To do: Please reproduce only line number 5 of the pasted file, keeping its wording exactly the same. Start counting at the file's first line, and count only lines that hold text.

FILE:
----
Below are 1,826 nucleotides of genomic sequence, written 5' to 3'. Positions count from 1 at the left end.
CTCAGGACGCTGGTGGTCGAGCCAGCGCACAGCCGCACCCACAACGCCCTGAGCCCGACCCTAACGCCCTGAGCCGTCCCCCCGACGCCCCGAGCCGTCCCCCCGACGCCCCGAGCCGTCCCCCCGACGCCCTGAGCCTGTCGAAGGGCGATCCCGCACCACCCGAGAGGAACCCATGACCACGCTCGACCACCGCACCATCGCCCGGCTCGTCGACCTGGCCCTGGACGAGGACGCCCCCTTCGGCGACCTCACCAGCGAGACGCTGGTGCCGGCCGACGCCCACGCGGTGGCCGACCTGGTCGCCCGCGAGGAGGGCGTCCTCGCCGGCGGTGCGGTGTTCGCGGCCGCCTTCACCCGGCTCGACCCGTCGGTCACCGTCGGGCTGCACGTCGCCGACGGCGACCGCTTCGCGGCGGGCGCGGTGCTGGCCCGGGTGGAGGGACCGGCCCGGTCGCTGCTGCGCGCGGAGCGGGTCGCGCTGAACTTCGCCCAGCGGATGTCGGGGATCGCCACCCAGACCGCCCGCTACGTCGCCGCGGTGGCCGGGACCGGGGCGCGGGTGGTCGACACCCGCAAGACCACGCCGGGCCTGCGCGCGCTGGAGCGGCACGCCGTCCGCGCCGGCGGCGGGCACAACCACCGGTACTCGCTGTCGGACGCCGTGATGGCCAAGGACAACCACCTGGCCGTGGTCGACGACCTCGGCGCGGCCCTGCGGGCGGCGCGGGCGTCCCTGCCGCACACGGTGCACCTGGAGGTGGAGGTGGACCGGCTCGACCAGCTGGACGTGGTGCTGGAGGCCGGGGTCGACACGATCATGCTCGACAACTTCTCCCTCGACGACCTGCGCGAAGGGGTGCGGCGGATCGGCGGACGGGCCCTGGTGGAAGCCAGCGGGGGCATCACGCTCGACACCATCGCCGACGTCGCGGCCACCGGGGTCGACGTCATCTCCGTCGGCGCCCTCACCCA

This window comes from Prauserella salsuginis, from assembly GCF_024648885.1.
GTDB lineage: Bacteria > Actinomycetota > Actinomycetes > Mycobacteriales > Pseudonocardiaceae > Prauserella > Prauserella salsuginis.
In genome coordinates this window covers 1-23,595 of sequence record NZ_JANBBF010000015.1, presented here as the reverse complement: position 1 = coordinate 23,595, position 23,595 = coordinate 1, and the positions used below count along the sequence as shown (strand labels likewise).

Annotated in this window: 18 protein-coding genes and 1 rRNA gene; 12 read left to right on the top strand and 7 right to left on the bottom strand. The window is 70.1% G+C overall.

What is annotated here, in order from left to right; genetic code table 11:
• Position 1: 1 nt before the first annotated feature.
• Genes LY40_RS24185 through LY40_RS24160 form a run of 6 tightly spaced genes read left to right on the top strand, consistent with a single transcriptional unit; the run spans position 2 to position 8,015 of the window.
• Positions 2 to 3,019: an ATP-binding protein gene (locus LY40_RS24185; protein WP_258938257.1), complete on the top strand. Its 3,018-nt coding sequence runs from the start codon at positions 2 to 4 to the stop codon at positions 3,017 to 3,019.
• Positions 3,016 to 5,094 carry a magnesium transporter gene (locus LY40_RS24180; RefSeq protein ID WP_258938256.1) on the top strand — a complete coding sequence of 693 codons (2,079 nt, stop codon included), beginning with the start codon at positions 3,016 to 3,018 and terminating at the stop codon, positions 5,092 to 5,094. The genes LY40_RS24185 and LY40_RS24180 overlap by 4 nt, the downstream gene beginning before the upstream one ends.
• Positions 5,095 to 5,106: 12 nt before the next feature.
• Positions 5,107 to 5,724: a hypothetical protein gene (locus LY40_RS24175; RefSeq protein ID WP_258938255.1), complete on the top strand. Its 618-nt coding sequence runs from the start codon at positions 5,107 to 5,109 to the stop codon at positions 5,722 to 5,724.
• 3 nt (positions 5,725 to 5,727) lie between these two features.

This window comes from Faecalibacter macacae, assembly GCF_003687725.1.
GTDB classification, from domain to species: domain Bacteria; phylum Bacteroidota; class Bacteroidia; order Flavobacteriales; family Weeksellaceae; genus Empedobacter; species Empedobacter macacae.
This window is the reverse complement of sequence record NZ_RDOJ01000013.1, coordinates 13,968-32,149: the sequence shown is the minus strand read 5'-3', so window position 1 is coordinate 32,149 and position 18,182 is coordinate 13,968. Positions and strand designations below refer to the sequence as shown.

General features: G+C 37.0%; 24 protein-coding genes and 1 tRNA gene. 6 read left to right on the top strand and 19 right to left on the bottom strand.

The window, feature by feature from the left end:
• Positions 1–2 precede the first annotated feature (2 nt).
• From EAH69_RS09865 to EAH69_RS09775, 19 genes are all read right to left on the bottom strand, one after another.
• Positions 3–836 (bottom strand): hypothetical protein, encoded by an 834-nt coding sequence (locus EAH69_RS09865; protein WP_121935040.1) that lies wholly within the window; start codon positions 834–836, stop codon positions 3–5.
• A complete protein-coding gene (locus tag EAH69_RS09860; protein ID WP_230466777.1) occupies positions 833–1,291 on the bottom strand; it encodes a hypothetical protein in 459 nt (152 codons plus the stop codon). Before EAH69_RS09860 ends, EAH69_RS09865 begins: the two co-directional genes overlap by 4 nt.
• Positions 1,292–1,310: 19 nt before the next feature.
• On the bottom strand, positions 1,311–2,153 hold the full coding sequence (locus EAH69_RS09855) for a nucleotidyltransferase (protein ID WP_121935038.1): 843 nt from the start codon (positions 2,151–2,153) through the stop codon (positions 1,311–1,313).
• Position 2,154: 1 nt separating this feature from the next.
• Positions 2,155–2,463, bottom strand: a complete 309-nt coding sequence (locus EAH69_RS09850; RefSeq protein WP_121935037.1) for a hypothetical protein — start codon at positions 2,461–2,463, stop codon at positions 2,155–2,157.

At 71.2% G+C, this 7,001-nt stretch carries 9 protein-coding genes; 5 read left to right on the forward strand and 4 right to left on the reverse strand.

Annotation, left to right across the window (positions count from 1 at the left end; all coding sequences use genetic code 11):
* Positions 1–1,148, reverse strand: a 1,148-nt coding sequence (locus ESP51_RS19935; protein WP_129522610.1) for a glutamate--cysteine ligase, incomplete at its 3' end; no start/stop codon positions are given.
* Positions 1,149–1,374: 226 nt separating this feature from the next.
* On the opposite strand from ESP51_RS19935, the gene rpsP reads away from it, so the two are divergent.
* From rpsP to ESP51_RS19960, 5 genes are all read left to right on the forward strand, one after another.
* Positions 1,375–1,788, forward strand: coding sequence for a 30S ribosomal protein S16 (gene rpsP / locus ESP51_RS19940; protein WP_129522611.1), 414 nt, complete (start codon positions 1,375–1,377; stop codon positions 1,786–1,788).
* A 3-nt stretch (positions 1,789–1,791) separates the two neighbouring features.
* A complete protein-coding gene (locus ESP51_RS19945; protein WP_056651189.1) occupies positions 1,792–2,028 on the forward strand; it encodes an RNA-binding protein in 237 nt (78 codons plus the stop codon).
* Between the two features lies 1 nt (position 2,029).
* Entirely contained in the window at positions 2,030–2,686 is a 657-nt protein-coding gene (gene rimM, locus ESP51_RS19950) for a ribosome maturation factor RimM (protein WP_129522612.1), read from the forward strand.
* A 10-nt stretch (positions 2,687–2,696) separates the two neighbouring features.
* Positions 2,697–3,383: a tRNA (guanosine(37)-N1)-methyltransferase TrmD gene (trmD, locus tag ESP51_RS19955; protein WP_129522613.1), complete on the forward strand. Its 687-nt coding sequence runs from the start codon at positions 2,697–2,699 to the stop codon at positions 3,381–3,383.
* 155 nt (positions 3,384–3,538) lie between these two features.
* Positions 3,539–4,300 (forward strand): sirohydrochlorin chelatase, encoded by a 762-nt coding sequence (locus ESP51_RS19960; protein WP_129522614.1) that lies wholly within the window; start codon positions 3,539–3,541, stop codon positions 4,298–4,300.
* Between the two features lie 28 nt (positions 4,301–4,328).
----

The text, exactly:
In genome coordinates this window covers 1-23,595 of sequence record NZ_JANBBF010000015.1, presented here as the reverse complement: position 1 = coordinate 23,595, position 23,595 = coordinate 1, and the positions used below count along the sequence as shown (strand labels likewise).